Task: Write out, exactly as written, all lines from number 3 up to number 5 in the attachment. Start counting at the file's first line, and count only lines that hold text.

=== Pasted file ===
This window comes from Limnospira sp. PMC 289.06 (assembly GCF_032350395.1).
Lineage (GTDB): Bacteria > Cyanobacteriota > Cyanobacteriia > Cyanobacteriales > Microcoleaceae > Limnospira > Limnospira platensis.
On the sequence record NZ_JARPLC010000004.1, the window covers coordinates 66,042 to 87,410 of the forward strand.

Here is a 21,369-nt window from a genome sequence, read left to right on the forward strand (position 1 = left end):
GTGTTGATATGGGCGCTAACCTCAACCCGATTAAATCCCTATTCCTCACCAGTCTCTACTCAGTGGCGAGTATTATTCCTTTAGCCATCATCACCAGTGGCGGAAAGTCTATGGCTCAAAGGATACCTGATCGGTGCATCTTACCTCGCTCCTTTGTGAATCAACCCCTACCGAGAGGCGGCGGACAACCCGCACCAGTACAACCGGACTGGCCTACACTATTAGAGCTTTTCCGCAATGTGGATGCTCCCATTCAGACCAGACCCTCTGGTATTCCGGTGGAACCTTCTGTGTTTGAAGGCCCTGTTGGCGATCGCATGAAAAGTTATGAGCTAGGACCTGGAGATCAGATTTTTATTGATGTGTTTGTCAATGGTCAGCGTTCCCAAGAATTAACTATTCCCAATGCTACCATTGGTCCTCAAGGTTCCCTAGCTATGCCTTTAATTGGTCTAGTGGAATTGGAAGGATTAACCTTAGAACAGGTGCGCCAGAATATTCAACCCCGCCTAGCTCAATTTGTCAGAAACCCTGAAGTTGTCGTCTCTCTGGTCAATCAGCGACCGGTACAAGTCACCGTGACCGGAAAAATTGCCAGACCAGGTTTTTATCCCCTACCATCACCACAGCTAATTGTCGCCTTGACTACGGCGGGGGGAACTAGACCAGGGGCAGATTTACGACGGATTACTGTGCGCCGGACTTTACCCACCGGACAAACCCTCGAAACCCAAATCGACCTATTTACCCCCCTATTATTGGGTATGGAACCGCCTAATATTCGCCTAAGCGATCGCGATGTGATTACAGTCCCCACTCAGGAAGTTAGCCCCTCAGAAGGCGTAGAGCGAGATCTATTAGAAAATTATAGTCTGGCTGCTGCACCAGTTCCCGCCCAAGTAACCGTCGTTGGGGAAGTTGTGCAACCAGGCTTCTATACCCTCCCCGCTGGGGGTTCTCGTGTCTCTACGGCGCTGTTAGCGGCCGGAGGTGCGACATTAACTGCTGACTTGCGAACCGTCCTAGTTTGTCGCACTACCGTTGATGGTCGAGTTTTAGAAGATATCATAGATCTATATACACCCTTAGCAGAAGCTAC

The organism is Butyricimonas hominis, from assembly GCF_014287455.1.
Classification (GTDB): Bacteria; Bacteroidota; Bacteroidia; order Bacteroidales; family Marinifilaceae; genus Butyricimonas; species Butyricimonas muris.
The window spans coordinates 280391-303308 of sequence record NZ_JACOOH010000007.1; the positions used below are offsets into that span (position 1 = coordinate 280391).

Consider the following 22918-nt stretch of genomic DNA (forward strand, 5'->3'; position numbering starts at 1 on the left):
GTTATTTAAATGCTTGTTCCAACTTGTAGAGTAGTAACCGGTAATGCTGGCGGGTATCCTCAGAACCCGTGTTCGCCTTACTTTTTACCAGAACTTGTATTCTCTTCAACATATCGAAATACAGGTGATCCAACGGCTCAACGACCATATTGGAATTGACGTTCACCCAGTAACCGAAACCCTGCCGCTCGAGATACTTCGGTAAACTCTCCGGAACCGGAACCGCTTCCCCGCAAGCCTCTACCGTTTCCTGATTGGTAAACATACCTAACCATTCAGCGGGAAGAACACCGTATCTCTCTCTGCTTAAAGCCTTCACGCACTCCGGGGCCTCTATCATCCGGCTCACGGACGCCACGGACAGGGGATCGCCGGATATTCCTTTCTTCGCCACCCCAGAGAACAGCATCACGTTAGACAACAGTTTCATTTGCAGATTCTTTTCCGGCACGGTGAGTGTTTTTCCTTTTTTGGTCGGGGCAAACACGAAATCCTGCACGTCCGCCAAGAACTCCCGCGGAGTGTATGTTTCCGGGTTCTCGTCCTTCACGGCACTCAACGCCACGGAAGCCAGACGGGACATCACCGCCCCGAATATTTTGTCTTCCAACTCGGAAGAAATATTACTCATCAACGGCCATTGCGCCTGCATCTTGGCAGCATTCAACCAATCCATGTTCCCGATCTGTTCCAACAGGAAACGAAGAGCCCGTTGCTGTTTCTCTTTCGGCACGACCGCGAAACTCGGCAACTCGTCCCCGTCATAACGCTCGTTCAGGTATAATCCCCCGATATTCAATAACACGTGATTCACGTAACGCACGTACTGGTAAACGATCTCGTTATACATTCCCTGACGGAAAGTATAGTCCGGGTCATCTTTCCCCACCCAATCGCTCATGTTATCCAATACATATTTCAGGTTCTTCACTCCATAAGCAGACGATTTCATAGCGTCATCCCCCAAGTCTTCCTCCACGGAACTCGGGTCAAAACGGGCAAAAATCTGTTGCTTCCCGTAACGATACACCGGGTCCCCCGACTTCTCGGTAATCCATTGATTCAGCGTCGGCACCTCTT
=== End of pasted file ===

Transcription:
On the sequence record NZ_JARPLC010000004.1, the window covers coordinates 66,042 to 87,410 of the forward strand.

Here is a 21,369-nt window from a genome sequence, read left to right on the forward strand (position 1 = left end):
GTGTTGATATGGGCGCTAACCTCAACCCGATTAAATCCCTATTCCTCACCAGTCTCTACTCAGTGGCGAGTATTATTCCTTTAGCCATCATCACCAGTGGCGGAAAGTCTATGGCTCAAAGGATACCTGATCGGTGCATCTTACCTCGCTCCTTTGTGAATCAACCCCTACCGAGAGGCGGCGGACAACCCGCACCAGTACAACCGGACTGGCCTACACTATTAGAGCTTTTCCGCAATGTGGATGCTCCCATTCAGACCAGACCCTCTGGTATTCCGGTGGAACCTTCTGTGTTTGAAGGCCCTGTTGGCGATCGCATGAAAAGTTATGAGCTAGGACCTGGAGATCAGATTTTTATTGATGTGTTTGTCAATGGTCAGCGTTCCCAAGAATTAACTATTCCCAATGCTACCATTGGTCCTCAAGGTTCCCTAGCTATGCCTTTAATTGGTCTAGTGGAATTGGAAGGATTAACCTTAGAACAGGTGCGCCAGAATATTCAACCCCGCCTAGCTCAATTTGTCAGAAACCCTGAAGTTGTCGTCTCTCTGGTCAATCAGCGACCGGTACAAGTCACCGTGACCGGAAAAATTGCCAGACCAGGTTTTTATCCCCTACCATCACCACAGCTAATTGTCGCCTTGACTACGGCGGGGGGAACTAGACCAGGGGCAGATTTACGACGGATTACTGTGCGCCGGACTTTACCCACCGGACAAACCCTCGAAACCCAAATCGACCTATTTACCCCCCTATTATTGGGTATGGAACCGCCTAATATTCGCCTAAGCGATCGCGATGTGATTACAGTCCCCACTCAGGAAGTTAGCCCCTCAGAAGGCGTAGAGCGAGATCTATTAGAAAATTATAGTCTGGCTGCTGCACCAGTTCCCGCCCAAGTAACCGTCGTTGGGGAAGTTGTGCAACCAGGCTTCTATACCCTCCCCGCTGGGGGTTCTCGTGTCTCTACGGCGCTGTTAGCGGCCGGAGGTGCGACATTAACTGCTGACTTGCGAACCGTCCTAGTTTGTCGCACTACCGTTGATGGTCGAGTTTTAGAAGATATCATAGATCTATATACACCCTTAGCAGAAGCTAC